The Government of India Act of 1935 was practically implemented in 1937. The provincial elections were held in the winter of 1936-37. There were two major political parties in the Sub-continent at that time, the Congress and the Muslim League. Both parties did their best to persuade the masses before these elections and put before them their manifesto. The political manifestos of both parties were almost identical, although there were two major differences. Congress stood for joint electorate and the League for separate electorates; Congress wanted Hindi as official language with Deva Nagri script of writing while the League wanted Urdu with Persian script.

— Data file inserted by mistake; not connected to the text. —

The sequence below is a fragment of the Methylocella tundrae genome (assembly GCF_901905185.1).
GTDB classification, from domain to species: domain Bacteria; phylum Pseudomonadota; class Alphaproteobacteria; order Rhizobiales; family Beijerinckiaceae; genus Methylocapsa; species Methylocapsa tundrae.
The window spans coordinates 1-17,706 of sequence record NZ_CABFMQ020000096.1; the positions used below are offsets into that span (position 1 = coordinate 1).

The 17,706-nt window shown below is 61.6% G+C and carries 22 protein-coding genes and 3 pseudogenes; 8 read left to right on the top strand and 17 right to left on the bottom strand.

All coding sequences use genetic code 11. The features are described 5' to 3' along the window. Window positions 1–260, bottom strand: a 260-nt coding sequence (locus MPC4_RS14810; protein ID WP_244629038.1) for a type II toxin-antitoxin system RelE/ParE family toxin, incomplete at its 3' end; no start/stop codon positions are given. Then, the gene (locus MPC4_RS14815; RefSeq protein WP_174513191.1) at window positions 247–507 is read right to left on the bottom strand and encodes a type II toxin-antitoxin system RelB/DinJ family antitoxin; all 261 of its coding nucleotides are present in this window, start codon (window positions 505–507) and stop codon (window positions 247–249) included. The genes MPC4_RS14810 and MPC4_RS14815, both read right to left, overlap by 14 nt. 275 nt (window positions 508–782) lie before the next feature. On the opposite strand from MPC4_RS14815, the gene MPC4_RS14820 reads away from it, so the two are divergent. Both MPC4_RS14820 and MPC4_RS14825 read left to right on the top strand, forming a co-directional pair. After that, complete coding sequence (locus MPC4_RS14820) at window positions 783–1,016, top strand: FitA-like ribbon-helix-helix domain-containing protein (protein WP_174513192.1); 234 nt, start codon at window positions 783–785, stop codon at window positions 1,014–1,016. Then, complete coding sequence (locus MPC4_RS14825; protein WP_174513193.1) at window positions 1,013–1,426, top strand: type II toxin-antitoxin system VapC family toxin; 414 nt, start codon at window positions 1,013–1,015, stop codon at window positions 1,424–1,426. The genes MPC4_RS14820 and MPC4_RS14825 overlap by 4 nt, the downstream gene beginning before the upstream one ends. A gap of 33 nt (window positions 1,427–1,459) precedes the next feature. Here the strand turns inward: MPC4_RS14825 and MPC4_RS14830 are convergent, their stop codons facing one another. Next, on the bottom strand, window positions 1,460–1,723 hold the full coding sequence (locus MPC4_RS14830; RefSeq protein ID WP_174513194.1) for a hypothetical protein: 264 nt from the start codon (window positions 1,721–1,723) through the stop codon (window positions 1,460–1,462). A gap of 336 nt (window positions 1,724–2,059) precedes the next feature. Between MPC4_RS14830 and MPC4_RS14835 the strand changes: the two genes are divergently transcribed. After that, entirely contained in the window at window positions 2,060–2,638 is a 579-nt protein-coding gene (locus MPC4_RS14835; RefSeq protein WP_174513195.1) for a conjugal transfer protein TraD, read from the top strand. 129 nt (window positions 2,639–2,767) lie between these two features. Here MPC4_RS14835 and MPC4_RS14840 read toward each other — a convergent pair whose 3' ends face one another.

According to the results of the elections, Congress, as the oldest, richest and best-organized political party, emerged as the single largest representative in the Legislative Assembles. Yet it failed to secure even 40 percent of the total number of seats. Out of the 1,771 total seats in the 11 provinces, Congress was only able to win slightly more then 750. Thus the results clearly disapproved Gandhi’s claim that his party represented 95 percent of the population of India. Its success, moreover, was mainly confined to the Hindu constituencies. Out of the 491 Muslim seats, Congress could only capture 26. Muslim Leagues’ condition was also bad as it could only win 106 Muslim seats. The party only managed to win two seats from the Muslim majority province of Punjab.